Delivery of exogenous antigen into the major histocompatibility complex class I and class II pathways by electroporation

Academic Article


  • Exogenous, nonreplicating protein antigens (Ags) are usually taken up by antigen-presenting cells (APCs) via endocytosis or pinocytosis and enter the major histocompatibility complex (MHC) class II processing and presentation pathway, Although exogenous Ags are not processed and presented in the class I pathway by most cells, soluble proteins can enter the class I processing and presentation pathway if they are introduced directly into the cytoplasm of APCs. The purpose of these studies was to determine whether exogenous proteins could be processed and presented to T cells if they were delivered into cells by electroporation, The conditions for electroporation were optimized so that the viability of the electroporated cells was high, and the majority of electroporated cells had protein incorporated, Electroporated B cells not only presented exogenous ovalbumin to CD8+, class I MHC-restricted T cells but also stimulated CD4+, class II MHC-restricted T cells, Electroporated cells also primed Ag-specific cytotoxic T lymphocytes (CTLs) in vivo, stimulated CTL precursors in vitro, and served as target cells for lysis by Ag-specific CTLs, indistinguishable from transfected cells, Thus, electropermeabilized cells were structurally intact, and the introduced exogenous protein was processed and presented in association with both class I and class II MHC molecules. This approach is as efficient and reproducible as other techniques of delivering exogenous proteins into the intracellular processing pathways. These studies suggest that electroporation could be employed for the study of cell-mediated immunity to various exogenous proteins. T lymphocyte electroporalion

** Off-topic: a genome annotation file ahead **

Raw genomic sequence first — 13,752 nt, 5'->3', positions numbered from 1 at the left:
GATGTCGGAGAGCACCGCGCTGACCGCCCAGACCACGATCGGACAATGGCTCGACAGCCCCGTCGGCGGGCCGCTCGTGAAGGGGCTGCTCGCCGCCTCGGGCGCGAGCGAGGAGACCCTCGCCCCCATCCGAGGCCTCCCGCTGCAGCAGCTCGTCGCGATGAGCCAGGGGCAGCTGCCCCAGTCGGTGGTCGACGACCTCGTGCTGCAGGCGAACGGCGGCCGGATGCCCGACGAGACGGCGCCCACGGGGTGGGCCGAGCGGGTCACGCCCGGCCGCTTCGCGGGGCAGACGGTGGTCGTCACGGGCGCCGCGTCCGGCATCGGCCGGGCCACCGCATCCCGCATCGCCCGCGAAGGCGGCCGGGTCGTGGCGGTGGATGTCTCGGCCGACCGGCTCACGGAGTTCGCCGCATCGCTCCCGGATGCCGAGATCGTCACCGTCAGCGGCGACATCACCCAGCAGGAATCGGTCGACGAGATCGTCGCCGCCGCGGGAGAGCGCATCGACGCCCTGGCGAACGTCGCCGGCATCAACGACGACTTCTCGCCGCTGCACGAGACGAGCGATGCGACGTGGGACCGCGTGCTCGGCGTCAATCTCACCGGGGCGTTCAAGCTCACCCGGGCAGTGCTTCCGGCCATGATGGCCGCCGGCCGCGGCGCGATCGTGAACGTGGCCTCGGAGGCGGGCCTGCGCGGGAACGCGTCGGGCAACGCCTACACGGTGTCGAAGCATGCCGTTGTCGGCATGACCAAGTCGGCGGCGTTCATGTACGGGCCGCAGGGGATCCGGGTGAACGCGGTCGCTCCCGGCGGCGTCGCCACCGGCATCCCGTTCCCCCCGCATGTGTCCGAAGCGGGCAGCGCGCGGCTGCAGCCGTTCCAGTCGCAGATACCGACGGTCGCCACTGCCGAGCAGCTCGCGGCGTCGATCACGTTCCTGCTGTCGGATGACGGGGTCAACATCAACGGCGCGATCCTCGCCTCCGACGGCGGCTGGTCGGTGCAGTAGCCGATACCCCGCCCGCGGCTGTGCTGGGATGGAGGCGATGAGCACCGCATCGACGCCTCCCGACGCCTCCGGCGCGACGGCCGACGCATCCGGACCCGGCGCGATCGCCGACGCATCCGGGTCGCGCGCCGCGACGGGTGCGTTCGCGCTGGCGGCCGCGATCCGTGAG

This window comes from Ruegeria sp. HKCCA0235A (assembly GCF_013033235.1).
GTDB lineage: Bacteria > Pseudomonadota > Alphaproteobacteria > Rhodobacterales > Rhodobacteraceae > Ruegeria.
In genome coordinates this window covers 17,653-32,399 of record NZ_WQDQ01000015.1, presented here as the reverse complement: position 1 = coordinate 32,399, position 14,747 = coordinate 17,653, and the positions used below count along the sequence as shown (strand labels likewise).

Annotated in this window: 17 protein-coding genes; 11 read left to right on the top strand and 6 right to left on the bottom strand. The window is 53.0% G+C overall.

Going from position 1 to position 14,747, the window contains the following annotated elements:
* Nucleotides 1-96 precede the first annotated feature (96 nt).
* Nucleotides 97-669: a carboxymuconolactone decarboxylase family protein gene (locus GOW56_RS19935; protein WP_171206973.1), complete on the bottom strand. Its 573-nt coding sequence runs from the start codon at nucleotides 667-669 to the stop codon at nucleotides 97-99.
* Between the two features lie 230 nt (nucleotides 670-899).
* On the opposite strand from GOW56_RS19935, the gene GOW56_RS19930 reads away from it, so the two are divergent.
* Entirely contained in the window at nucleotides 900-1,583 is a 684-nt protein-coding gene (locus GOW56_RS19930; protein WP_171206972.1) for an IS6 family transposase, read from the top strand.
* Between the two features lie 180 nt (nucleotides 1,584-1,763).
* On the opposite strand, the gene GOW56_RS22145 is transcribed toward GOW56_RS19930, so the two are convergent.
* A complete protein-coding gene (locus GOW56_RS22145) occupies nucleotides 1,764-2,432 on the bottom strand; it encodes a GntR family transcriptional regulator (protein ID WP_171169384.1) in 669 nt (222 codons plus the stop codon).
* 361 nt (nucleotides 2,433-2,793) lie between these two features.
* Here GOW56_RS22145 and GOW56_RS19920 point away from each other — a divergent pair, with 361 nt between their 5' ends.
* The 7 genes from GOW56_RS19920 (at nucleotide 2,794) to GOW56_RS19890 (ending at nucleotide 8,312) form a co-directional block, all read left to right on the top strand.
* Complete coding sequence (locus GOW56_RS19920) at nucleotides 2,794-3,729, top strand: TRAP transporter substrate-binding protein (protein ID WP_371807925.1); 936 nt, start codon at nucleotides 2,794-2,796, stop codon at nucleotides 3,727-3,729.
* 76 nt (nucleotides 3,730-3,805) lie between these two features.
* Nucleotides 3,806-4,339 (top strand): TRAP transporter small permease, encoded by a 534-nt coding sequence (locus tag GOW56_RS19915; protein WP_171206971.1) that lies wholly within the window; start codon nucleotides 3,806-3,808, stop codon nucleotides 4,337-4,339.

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    Digital Object Identifier (doi)

    Author List

  • Li Y; Ke Y; Gottlieb PD; Kapp JA
  • Start Page

  • 616
  • End Page

  • 624
  • Volume

  • 56
  • Issue

  • 5